The Origins of Cagayan de Oro’s Water Supply
Last November 17, 2016, Mayor Oscar S. Moreno led the ground breaking for the PhP 4.9-million Indigenous People Cultural and Community Water System (Phase II) at Sitio Malasag, Barangay Cugman.
The water system project is a joint endeavor of the city government, Department of Social Welfare and Development (DSWD) and Cagayan de Oro Water District (COWD) through the Bottom Up Budgeting (BUB) Program. The COWD put up P2.9 million for the project, with the DSWD and city government sharing P1.4 million and P600,000, respectively.
Datu Masikal Jude Jabiniar thanked the project partners, particularly Atty. Gabriel Alqueno for donating the land for the installation of the water system.
“It is ironic that many people had forgotten that the Malasag Spring provided Cagayan de Oro its first ever running water but for many years Malasag was itself without a water system,” Datu Masikal said in the vernacular. “We are happy that finally our place in history is recognized and the city government made things happen to finally give our residents their own water system.”
In the olden days of Cagayan de Misamis, the townsfolk of the capital town of the Segundo Distrito de Misamis relied on the Cagayan River as its main source of water.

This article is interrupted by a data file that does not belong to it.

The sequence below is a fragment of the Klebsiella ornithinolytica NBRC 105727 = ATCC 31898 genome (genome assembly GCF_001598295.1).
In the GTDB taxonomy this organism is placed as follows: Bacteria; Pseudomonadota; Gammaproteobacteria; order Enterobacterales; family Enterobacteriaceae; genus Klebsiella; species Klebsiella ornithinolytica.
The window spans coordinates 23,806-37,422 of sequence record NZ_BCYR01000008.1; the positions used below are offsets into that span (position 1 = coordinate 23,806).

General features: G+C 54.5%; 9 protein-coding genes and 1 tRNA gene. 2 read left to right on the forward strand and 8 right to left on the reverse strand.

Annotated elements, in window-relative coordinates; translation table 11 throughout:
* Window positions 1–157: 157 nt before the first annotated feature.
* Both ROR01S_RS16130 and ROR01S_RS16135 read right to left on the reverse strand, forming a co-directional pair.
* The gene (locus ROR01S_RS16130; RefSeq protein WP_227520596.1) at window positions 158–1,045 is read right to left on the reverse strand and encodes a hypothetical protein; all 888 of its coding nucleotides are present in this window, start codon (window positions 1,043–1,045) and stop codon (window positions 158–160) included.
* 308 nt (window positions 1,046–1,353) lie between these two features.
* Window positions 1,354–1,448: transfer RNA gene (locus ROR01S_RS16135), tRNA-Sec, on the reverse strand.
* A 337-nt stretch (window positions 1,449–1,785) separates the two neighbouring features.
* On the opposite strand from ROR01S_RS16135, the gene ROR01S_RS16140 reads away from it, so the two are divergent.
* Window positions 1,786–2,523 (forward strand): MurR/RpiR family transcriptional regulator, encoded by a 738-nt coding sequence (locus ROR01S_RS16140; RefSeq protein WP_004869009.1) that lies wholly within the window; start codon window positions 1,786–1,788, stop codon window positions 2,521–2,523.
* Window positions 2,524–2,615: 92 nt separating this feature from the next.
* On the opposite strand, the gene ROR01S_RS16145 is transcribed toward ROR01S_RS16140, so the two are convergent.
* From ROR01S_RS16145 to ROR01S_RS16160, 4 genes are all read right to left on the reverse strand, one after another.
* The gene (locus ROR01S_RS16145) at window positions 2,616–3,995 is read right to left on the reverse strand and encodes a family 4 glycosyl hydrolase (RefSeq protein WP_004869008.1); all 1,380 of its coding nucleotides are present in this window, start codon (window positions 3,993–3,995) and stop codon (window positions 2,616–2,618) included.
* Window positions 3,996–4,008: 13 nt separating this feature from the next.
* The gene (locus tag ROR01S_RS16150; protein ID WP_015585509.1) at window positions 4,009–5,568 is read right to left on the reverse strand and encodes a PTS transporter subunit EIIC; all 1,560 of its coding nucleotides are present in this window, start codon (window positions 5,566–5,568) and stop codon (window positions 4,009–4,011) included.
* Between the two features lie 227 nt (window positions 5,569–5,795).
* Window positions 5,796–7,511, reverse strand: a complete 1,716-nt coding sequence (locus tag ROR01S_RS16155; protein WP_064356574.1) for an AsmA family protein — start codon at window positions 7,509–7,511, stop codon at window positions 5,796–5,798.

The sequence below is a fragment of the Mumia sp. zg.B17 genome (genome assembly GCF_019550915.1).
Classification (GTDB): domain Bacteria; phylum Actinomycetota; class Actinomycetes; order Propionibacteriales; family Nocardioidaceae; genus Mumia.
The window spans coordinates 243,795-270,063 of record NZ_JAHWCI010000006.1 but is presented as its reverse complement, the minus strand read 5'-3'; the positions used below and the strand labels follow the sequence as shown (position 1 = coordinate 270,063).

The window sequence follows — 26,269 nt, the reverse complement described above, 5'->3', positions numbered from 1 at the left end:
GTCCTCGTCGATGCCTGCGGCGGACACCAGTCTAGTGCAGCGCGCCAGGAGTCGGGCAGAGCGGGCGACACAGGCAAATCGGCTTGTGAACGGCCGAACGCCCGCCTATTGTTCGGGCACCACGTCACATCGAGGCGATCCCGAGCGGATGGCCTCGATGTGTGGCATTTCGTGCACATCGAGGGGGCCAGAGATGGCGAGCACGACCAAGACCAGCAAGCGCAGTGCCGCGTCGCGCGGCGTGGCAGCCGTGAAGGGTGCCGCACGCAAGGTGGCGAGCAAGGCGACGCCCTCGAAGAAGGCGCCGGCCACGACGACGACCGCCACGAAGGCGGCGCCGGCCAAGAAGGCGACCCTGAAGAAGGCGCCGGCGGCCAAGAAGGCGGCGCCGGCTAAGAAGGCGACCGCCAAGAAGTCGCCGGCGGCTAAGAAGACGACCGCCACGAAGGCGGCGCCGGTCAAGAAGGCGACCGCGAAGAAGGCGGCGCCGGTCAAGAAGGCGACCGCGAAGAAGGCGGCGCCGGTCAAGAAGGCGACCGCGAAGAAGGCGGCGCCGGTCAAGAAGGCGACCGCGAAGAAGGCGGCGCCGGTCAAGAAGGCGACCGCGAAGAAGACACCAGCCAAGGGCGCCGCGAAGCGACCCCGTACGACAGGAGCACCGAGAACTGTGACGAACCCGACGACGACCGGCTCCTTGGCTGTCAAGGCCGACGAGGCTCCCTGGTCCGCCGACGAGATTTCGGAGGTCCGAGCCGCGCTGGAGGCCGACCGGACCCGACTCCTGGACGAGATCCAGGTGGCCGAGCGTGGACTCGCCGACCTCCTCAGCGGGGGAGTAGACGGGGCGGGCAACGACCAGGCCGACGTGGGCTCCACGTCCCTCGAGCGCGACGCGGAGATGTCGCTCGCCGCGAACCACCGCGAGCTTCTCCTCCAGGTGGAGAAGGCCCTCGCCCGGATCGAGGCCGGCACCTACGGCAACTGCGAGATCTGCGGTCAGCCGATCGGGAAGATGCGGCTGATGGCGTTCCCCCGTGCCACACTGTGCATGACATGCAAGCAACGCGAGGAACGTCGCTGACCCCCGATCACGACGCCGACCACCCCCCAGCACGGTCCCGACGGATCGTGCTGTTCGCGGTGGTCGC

According to former city mayor Reuben Canoy, “Then, dirty water for kitchen use was drawn beside the river bank and sold for P1 per kerosene can and clean water for drinking, taken by enterprising boatmen from the middle of the river, sold for P2 per kerosene can. After the cholera epidemic, US Army doctors ordered the public to drink only boiled water.”
“To prevent future outbreaks of water-borne diseases, the local government built in 1922 what was to become the town’s first water system, source of which came from a spring in the Malasag Hills and was distributed from the concrete water tower which today houses the City Museum.”
“After World War II, the Cagayan Waterworks was taken over by the National Waterworks and Sewerage Authority (NAWASA). It was virtually a two-man operation. In 1954, then Mayor Justiniano Borja had a well dug at the end of Pabayo Street, a reservoir built on the Bontula Hill in Macasandig and a pump installed at the Mabulay Subdivision where the COWD Administration building now stands. Even with these efforts, it was still difficult to cope with the city’s rapid expansion.”
Recalls long-time resident Amadeo “Tatoy” V. Neri, Jr., “When our old house was built in 1948 along the corner of Apolinar Velez and Hayes Sts. it already had water piped in. The source was the old water tower and water was supplied by the city waterworks.”
“In the 50’s if you were living in Lapasan, many relied on rainwater for drinking, via water tanks that collected during rains. Many areas had artesian wells that were opened to the public for their common use,” he added.
Even during the 1960s, with water already piped directly to houses in the old poblacion, potable water remained scarce and residents still went to the Cagayan River for most of their water needs.